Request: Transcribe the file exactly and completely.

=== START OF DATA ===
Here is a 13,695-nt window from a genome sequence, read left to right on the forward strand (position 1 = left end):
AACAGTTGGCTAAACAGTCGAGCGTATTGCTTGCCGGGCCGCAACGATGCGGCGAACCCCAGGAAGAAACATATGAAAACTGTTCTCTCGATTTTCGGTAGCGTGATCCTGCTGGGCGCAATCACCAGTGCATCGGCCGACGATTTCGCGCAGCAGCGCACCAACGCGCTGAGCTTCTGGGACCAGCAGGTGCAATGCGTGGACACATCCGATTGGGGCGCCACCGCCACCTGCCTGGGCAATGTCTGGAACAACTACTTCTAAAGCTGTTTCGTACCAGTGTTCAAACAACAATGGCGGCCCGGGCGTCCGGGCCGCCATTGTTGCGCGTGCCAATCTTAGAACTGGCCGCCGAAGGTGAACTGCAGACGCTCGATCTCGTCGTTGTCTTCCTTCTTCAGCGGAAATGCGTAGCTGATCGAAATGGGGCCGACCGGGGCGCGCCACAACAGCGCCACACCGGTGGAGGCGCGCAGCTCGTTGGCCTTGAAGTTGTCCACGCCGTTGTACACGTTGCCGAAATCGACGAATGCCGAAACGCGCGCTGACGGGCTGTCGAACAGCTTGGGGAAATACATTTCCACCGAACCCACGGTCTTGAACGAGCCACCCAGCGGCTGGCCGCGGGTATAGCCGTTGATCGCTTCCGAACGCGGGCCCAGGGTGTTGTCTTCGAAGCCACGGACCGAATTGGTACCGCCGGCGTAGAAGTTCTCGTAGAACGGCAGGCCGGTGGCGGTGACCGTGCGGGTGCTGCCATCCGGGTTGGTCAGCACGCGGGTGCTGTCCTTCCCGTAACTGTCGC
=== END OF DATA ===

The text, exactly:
Here is a 13,695-nt window from a genome sequence, read left to right on the forward strand (position 1 = left end):
AACAGTTGGCTAAACAGTCGAGCGTATTGCTTGCCGGGCCGCAACGATGCGGCGAACCCCAGGAAGAAACATATGAAAACTGTTCTCTCGATTTTCGGTAGCGTGATCCTGCTGGGCGCAATCACCAGTGCATCGGCCGACGATTTCGCGCAGCAGCGCACCAACGCGCTGAGCTTCTGGGACCAGCAGGTGCAATGCGTGGACACATCCGATTGGGGCGCCACCGCCACCTGCCTGGGCAATGTCTGGAACAACTACTTCTAAAGCTGTTTCGTACCAGTGTTCAAACAACAATGGCGGCCCGGGCGTCCGGGCCGCCATTGTTGCGCGTGCCAATCTTAGAACTGGCCGCCGAAGGTGAACTGCAGACGCTCGATCTCGTCGTTGTCTTCCTTCTTCAGCGGAAATGCGTAGCTGATCGAAATGGGGCCGACCGGGGCGCGCCACAACAGCGCCACACCGGTGGAGGCGCGCAGCTCGTTGGCCTTGAAGTTGTCCACGCCGTTGTACACGTTGCCGAAATCGACGAATGCCGAAACGCGCGCTGACGGGCTGTCGAACAGCTTGGGGAAATACATTTCCACCGAACCCACGGTCTTGAACGAGCCACCCAGCGGCTGGCCGCGGGTATAGCCGTTGATCGCTTCCGAACGCGGGCCCAGGGTGTTGTCTTCGAAGCCACGGACCGAATTGGTACCGCCGGCGTAGAAGTTCTCGTAGAACGGCAGGCCGGTGGCGGTGACCGTGCGGGTGCTGCCATCCGGGTTGGTCAGCACGCGGGTGCTGTCCTTCCCGTAACTGTCGC